I am wondering what would be the formal and the most commonly practiced method of documenting business rules? Also how do you document the UI specifications of development artifacts (e.g. Documenting form fields and how buttons behave on form, info text .. etc)

  • 2
    "Formal" is rarely the "best way" . Your title is confusing me :-P
    – Joppe
    Jun 28, 2011 at 18:59
  • I have changed it, I hope that is less confusing :)
    – Maro
    Jun 28, 2011 at 19:04
  • Technical doc or functional doc? Who is going to read this documentation?
    – Laiv
    May 18, 2016 at 17:17

6 Answers 6


For business rules, I think @Joppe pointed to the diagram we all were thinking of.

Use Case Diagrams make for excellent overviews of what the system does and how (and how many) actors/roles interact with this system. For complex use cases, UML already considers notes and comments to complete the information, so go ahead with them too. Just a piece of advice, give a code to each Use Case (i.e. UC-1, UC-n) so you can make references to use cases from other documents, for example, the UI documentation.

For UI documentation, wireframes have become a common practice. Quite better than screen-shots because they look cleaner, they are also editable and generate assets you can version. Some tools make'em interactive too. To complete this "documentation", write a brief introduction of each view and describe every button or field involved and do references to the UC (code) involved.

Regarding the UI, document the navigation plan too. Navigation plans have no UML diagram but State Machine Diagram can do the job.

Finally, as with any other documentation, keep in mind its audience

  • Technician: you can go deep into details and use a technical language
  • Not Technician: avoid technical language. Use the ubiquitous language of the domain (business)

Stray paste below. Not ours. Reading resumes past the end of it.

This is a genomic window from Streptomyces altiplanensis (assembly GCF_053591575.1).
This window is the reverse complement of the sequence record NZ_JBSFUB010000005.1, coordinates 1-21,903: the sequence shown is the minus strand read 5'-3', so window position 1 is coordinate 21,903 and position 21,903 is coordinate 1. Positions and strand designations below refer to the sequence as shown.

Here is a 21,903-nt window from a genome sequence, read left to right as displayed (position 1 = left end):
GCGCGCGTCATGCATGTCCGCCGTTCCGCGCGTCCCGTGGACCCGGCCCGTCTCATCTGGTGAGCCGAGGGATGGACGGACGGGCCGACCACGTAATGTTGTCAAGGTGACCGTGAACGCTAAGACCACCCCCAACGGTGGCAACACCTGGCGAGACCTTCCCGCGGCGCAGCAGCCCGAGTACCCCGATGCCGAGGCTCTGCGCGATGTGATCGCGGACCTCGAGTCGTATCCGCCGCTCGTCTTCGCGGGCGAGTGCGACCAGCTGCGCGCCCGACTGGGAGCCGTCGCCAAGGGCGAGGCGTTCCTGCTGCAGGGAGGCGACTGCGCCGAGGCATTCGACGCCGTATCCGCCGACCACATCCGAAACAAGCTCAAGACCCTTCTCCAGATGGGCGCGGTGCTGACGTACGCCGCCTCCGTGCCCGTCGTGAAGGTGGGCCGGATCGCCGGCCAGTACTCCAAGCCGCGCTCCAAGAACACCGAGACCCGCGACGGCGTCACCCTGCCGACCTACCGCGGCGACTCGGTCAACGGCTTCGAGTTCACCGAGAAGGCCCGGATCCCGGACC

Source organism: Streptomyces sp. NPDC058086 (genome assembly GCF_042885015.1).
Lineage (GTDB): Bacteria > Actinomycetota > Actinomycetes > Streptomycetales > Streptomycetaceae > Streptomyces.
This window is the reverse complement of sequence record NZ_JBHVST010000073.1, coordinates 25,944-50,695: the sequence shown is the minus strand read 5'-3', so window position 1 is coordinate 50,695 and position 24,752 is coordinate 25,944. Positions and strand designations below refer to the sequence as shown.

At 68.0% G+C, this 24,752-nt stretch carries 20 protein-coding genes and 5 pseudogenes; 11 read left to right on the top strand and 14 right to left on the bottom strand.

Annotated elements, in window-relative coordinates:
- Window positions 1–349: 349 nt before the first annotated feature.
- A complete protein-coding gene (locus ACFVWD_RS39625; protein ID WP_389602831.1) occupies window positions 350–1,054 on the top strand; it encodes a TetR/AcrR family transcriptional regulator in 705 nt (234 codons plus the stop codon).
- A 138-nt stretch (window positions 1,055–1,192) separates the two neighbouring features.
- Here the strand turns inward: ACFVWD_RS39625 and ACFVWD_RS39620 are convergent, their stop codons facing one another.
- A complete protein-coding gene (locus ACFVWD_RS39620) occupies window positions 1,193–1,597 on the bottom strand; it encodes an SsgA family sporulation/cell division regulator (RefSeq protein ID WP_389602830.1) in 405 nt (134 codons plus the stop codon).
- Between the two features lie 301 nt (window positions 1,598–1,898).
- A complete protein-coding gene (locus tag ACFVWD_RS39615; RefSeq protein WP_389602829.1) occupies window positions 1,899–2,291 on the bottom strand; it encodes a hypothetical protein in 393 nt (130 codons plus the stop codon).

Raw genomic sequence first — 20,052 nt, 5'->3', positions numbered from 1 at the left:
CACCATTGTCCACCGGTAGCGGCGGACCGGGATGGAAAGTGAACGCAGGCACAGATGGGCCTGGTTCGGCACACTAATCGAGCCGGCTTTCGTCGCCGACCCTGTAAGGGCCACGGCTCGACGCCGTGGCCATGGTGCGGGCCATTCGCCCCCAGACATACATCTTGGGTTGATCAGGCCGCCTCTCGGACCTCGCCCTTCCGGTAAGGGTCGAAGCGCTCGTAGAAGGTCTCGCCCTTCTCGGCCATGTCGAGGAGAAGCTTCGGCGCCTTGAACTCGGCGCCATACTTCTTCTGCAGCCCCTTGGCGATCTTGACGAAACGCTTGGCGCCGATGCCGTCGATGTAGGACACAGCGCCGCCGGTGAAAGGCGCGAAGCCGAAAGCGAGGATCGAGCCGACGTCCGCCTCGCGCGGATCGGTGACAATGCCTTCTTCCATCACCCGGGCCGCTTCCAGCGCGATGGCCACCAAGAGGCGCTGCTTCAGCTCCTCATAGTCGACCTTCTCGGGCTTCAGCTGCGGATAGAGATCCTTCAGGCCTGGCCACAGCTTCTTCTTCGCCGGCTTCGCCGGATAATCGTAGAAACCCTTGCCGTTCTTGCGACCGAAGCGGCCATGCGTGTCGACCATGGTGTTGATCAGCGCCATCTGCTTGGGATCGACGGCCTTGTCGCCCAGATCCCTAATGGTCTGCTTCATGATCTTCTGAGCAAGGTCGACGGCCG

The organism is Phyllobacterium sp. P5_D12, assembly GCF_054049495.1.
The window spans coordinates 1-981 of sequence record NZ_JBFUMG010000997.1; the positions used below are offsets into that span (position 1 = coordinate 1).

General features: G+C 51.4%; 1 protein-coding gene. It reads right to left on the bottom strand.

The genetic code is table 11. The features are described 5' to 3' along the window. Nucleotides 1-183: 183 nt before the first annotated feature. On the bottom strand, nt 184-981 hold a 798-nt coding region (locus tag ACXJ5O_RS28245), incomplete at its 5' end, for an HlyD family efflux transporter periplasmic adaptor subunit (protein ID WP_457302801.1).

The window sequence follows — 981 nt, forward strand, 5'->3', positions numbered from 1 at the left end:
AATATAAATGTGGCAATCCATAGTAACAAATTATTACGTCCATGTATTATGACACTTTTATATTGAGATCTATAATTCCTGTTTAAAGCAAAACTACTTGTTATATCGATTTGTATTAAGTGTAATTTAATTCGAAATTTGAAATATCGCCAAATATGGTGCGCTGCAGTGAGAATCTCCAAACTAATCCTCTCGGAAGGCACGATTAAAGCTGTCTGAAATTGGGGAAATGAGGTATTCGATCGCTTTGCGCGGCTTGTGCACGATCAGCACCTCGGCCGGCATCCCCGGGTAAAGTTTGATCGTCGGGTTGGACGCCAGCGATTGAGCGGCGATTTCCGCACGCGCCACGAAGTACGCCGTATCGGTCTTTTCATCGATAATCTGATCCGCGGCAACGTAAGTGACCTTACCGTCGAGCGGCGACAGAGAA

Documentation is often done in use cases and other prose forms. In addition it can be extremely useful to have UML diagrams and other graphical forms that give you an overview on a higher level and are easy to comprehend in a shorter time than reading pages and pages..

And last but not least the best documentation imho are test cases that execute the business rules. That way you can change the code and find out that you are violating a business rule. Otherwise the documentation is always under the danger of becoming stale and out of date.


Probably the most common form is Use Cases. You can supplement them with screen mock-ups and descriptions.

A book I'd recommend is "Writing Effective Use Cases" by Alistair Cockburn. It describes how you can write use cases at various levels of detail, how to avoid falling for the 'template' driven approach, and just sticking to documenting the necessary and relevant bits.


Whatever method you use, be sure that they can be actively maintained. They should be living documents. Housing the documents in a Version Control system or some sort of document management system like Sharepoint, can go a long way towards keeping them maintained. Keeping track of business rules through word documents attached to emails is a horrible way to deal with the issue, since it leads to multiple versions floating around.


I highly recommend to strictly separate the business rules from the system specification by only refering business rules from use case and UI design. My favourite technique is: - Have a list of identified business rules in a spreadsheet. - In the system design, use case specification, user stories or whatever, just specify "The user enters information as specified in business rule BR012", "The system calculates the total amount as specified in business rule BR510". I recommend this article http://www.allaboutrequirements.com/business-rules/

  • There are many rules you just cannot represent in a diagram! Keep to straightforward English ( or users language ) prose, and , possibly arithmetical formulas. Plus be sure to reference any standards, protocols or regulations which the system has to comply with. May 31, 2023 at 9:37

Try generating UML diagram using visual studio code and Plant UML plugin

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